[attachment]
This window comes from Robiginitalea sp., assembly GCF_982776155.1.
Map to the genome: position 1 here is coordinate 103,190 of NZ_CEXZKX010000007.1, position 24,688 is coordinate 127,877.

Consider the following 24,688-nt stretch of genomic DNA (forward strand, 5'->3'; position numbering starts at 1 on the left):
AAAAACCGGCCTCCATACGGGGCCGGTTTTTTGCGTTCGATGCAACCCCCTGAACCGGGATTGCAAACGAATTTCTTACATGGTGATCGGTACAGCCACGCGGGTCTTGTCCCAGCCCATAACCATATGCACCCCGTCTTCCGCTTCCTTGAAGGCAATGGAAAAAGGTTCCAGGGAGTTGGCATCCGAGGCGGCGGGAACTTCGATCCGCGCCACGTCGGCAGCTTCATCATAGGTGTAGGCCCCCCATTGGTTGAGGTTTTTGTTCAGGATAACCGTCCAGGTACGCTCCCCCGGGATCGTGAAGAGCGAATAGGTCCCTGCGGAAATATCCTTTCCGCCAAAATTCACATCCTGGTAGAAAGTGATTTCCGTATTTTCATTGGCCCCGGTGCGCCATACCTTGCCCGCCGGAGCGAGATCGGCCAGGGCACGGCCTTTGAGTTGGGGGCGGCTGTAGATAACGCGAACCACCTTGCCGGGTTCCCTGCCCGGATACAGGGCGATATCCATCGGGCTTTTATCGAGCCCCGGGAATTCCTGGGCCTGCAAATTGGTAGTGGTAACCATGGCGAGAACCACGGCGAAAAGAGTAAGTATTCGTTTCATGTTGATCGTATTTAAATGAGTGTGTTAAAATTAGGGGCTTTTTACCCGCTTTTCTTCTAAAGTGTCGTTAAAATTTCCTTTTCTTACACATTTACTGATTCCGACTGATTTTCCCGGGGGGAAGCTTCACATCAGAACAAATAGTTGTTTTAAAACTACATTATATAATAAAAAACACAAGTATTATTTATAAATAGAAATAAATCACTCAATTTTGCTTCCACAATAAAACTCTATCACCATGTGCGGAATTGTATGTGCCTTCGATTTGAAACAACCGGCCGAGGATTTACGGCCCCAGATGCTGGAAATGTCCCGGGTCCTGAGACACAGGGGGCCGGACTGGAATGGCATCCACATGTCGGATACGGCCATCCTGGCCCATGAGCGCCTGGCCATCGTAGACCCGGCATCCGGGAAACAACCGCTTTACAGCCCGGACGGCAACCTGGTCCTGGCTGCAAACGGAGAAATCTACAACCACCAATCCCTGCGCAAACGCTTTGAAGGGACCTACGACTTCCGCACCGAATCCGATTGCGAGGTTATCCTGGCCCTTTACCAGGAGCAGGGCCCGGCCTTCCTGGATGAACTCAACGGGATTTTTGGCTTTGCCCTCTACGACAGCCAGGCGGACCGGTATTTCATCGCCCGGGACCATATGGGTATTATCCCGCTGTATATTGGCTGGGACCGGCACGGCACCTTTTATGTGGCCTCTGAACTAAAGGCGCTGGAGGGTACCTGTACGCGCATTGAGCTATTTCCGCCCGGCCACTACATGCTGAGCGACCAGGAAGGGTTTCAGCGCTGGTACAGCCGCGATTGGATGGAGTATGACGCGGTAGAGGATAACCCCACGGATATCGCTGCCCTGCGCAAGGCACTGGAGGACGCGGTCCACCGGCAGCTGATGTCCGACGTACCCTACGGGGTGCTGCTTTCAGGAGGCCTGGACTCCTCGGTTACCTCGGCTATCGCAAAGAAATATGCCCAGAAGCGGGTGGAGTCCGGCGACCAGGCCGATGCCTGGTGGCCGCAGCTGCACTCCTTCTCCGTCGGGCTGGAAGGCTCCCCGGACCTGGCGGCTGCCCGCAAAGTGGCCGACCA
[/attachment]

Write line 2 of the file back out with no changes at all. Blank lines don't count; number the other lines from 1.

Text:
Map to the genome: position 1 here is coordinate 103,190 of NZ_CEXZKX010000007.1, position 24,688 is coordinate 127,877.